Can Touchless Touchscreen Technology Restrain Virus Spread?
Even though it feels like we are in the end game of this deadly pandemic, scientists in Bengaluru have found a new solution for stopping the spread of COVID-19 infections. The technology is called a 'touchless touchscreen,' obtained through printing techniques. Our society can significantly benefit from technologies that minimize the need for touching public surfaces or help us operate devices at a safe distance. Bluetooth, Near-Field Communications (NFC), and other contactless technologies are mature and increasingly utilized, but they have been designed for purposes other than minimizing the need for touching public surfaces. As a result, these technologies need to have digital devices with us all the time.
Pointing out how Covid-19 has triggered efforts to make lifestyle more adaptable to pandemic scenarios, the researchers said that they are trying to reduce the risk of spread, particularly in public places, where the touchscreen is used on self-service kiosks, ATMs, and vending machines.
Team Working on Touchless Touch Sensor
The research work center has set up a semi-automated production plant to produce printing-aided patterns, with a resolution of around 300 Aum. These electrodes have potential uses in advanced touch-less screen technologies. This work by the team led by G.U. Kulkarni and co-workers and funded by DST-Nanomission at CeNS has been published recently in the journal 'Materials Letters.' Ashutosh K Singh, a scientist working on this project, said, "We have fabricated a touch sensor which senses a proximal or a touch even from a distance of 9 cm from the device."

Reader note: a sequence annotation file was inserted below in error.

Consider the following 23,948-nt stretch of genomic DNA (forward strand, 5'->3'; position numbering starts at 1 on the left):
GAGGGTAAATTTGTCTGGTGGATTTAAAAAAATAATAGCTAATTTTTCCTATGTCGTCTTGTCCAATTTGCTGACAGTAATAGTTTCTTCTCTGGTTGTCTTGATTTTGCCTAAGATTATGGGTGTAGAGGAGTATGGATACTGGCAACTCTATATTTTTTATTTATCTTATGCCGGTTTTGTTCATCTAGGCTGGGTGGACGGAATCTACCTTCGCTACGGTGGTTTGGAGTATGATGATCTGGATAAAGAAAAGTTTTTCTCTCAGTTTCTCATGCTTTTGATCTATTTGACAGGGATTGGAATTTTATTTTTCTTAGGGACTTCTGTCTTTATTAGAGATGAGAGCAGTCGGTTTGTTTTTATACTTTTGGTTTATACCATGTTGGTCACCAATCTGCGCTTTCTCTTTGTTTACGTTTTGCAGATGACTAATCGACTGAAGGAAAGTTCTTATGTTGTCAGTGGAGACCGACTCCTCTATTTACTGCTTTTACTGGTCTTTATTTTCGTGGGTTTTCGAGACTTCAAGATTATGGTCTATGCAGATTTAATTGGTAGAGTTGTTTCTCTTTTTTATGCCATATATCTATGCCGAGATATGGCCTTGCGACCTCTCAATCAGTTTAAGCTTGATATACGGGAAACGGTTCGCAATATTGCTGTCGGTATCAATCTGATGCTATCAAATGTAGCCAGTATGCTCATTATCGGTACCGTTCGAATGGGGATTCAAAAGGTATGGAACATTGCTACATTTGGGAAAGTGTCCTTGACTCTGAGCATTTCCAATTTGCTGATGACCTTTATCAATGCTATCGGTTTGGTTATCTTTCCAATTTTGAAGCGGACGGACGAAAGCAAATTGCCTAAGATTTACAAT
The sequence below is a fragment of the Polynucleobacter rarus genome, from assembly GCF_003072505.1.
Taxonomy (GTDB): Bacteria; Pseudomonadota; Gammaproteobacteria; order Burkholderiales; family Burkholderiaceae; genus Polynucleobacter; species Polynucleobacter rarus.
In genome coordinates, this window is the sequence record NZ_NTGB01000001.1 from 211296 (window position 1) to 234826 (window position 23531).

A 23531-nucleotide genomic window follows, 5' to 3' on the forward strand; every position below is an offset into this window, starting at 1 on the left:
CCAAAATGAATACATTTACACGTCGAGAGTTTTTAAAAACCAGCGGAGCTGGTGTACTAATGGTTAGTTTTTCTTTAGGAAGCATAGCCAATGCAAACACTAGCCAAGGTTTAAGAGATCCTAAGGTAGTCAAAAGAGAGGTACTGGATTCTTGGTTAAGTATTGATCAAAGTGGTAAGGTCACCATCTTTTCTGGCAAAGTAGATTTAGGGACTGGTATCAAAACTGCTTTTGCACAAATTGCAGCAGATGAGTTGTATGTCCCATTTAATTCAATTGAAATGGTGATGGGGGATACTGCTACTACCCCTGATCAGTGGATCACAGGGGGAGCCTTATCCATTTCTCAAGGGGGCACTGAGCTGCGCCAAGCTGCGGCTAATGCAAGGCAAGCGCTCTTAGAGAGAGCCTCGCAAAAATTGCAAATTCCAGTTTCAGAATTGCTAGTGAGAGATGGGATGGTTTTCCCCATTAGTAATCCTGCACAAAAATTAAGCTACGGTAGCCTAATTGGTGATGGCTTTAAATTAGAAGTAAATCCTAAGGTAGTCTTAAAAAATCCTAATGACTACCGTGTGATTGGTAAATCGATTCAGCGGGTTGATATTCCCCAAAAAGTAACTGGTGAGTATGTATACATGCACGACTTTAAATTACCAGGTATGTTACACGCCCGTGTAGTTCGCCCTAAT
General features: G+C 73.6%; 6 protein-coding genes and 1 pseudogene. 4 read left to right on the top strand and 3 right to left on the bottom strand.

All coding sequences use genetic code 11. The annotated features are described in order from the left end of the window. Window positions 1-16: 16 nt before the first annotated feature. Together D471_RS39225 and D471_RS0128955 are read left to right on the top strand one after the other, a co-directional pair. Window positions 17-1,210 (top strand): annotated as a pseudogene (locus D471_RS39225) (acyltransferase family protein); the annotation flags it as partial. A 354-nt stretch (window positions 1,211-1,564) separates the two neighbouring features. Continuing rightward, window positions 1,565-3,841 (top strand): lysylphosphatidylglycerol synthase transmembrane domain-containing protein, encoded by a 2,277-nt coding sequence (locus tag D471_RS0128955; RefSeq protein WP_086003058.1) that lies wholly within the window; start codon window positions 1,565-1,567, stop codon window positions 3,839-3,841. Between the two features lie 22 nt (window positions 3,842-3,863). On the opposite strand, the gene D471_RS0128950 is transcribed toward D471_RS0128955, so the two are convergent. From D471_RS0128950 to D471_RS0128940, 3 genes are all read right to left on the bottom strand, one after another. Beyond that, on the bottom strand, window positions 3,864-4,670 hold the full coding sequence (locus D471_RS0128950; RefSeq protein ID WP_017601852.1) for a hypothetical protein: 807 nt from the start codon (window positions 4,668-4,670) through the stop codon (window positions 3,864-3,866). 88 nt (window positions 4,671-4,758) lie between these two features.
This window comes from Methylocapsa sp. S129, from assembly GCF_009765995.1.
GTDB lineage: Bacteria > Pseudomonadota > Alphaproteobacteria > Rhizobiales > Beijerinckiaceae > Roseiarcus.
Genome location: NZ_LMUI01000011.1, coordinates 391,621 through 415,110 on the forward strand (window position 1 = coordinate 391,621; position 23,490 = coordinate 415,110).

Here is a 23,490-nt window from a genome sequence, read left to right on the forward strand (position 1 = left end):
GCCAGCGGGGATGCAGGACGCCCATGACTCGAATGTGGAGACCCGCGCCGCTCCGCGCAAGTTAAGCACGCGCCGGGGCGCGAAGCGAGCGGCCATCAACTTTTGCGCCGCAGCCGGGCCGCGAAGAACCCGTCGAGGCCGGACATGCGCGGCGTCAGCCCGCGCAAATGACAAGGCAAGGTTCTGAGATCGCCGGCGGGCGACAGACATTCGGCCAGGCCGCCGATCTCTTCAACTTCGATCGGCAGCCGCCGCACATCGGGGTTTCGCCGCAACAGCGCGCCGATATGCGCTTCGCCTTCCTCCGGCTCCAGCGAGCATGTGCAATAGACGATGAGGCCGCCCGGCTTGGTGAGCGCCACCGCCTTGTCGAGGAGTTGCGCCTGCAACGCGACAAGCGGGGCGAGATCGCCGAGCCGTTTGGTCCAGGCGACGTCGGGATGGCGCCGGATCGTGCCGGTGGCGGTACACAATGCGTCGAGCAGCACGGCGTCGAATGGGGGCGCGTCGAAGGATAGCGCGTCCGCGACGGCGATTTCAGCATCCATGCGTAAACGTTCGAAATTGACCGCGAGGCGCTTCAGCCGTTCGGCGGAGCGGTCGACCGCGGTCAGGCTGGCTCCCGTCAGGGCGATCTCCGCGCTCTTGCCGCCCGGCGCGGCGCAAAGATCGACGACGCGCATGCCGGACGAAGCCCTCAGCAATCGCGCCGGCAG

“We are making a few more prototypes using our patterned electrodes to prove their feasibility for other smart electronic applications. These patterned electrodes can be made available to interested industries and R&D labs on a request basis to explore collaborative projects," said Indrajit Mondal, another co-author in the research.
The novel low-cost patterned transparent electrodes have the potential to be used in advanced smart electronic devices like touch-free screens and sensors. This touchless touch sensor technology could assist in preventing the spread of viruses that spread through contact, the developers said.
Our technology has numerous advantages over more basic mid-air interaction techniques or conventional gesture recognition, because it supports intuitive interactions with legacy interface designs and doesn’t require any learning on the part of the user
Earlier, Cambridge University researchers developed a ‘no-touch touchscreen’ that uses artificial intelligence to predict a user’s intention before their hand reaches the display. The screen was originally designed for use in cars, but the engineers who built it claim it could also have widespread applications during a pandemic. The ‘predictive touch’ technology can be retrofitted to existing displays. It could prevent the spread of pathogens on touchscreens at supermarket check-outs, ATMs, and ticket terminals at railway stations. Studies have shown that coronavirus can remain on plastic and glass for anywhere between two hours and a week, meaning touchscreens in public places need to be constantly disinfected to prevent transmission.
“Touchscreens and other interactive displays are something most people use multiple times per day, but they can be difficult to use while in motion, whether that’s driving a car or hanging the music on your phone while you’re running,” said Simon Godsill from the university’s department of engineering.